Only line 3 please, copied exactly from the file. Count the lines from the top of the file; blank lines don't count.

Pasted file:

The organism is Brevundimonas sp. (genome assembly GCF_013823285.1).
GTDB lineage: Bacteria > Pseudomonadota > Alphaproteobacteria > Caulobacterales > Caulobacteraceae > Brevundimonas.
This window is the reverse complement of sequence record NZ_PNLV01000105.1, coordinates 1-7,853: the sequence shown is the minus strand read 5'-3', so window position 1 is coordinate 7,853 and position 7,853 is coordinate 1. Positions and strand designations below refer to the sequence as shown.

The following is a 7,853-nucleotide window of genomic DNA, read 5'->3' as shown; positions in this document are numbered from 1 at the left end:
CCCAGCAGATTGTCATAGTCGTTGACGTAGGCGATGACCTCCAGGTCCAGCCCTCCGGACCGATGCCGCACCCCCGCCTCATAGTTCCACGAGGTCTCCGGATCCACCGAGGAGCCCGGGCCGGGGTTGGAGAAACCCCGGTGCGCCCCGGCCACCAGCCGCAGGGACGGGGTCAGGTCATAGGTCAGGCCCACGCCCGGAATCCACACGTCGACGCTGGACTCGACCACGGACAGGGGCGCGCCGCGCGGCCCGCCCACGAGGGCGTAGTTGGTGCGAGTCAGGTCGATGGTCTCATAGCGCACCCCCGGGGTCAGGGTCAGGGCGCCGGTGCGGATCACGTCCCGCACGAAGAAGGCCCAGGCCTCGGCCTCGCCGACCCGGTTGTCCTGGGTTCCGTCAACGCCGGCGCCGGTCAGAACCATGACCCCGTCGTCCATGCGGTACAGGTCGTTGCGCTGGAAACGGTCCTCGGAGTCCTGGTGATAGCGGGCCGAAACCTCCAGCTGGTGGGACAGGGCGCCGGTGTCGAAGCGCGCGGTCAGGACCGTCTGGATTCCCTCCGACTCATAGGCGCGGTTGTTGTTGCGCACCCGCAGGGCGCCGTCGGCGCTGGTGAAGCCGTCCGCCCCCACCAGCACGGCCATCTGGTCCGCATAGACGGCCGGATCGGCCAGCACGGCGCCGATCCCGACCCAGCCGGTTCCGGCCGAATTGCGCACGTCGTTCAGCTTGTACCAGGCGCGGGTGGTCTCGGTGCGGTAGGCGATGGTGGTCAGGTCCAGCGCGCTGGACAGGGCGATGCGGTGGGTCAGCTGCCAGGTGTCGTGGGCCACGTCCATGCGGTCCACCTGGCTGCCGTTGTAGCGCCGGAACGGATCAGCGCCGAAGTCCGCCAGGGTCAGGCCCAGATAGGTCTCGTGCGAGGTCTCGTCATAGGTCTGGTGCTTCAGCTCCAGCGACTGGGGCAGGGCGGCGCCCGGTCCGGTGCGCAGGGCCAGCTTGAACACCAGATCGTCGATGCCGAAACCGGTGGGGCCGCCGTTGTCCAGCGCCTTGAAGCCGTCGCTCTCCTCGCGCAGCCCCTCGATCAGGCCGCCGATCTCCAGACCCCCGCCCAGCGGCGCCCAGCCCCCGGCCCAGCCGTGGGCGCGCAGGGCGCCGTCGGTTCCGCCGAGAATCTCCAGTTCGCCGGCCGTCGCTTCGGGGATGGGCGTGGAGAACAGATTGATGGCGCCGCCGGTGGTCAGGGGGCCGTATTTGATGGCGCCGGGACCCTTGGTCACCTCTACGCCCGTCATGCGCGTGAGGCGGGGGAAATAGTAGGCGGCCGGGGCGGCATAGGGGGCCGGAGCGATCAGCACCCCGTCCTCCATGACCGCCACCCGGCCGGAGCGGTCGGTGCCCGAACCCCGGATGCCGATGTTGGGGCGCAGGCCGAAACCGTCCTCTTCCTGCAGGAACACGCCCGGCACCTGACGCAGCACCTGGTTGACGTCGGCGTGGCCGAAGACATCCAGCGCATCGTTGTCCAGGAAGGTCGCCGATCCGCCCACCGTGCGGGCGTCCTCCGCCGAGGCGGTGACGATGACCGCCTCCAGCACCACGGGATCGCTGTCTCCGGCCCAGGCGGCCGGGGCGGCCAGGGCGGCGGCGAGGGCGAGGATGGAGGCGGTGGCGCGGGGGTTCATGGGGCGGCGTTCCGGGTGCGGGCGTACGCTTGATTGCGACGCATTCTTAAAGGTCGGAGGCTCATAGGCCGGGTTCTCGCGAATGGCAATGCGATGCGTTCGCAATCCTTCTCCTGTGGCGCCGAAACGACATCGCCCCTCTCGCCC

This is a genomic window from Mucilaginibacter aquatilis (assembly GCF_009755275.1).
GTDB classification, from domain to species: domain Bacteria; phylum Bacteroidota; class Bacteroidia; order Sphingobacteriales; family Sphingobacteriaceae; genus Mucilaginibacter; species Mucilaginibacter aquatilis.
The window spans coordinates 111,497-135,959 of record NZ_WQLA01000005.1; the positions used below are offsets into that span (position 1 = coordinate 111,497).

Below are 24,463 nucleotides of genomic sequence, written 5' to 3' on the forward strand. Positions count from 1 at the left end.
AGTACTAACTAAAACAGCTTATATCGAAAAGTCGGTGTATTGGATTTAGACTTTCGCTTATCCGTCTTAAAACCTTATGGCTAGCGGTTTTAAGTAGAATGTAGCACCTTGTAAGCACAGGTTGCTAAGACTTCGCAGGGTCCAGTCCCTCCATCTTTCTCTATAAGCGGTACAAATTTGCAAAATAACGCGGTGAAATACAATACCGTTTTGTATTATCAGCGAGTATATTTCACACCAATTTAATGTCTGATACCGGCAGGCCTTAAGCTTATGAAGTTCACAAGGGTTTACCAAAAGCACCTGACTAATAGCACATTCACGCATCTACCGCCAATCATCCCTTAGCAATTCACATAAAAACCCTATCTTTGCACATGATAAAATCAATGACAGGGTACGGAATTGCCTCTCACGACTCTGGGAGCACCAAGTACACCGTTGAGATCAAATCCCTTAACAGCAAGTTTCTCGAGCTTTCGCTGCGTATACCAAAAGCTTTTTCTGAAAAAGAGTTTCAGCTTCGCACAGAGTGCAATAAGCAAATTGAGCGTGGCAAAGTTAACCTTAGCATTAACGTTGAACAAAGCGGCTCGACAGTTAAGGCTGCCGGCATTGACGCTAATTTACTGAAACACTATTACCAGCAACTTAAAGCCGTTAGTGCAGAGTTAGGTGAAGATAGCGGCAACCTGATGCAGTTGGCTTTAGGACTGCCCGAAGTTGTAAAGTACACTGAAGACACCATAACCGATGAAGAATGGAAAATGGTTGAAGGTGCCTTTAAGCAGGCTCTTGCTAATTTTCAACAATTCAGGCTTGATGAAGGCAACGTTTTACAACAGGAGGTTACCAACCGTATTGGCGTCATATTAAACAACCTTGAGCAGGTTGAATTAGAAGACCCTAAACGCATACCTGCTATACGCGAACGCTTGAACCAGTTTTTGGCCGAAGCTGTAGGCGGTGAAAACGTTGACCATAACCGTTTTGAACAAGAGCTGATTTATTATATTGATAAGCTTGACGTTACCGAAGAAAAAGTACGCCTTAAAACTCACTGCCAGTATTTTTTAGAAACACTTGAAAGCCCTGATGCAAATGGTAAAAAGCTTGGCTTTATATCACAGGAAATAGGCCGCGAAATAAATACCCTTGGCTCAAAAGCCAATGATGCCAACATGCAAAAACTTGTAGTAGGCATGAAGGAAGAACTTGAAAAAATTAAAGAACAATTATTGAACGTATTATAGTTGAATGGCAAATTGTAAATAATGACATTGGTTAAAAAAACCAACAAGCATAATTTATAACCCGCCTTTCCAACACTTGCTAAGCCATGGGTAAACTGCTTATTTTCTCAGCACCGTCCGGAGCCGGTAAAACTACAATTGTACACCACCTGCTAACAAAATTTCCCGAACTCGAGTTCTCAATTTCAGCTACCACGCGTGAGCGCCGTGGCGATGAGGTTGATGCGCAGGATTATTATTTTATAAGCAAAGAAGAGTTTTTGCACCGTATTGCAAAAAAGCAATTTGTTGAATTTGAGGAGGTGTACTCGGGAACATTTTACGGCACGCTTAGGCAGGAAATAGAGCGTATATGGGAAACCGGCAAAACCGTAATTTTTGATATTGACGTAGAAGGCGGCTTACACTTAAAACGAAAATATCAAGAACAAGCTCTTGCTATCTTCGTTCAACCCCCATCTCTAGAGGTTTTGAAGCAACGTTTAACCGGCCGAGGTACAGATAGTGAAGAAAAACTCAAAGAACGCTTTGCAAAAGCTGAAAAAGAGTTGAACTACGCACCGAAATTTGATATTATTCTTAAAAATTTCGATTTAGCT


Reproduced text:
This window is the reverse complement of sequence record NZ_PNLV01000105.1, coordinates 1-7,853: the sequence shown is the minus strand read 5'-3', so window position 1 is coordinate 7,853 and position 7,853 is coordinate 1. Positions and strand designations below refer to the sequence as shown.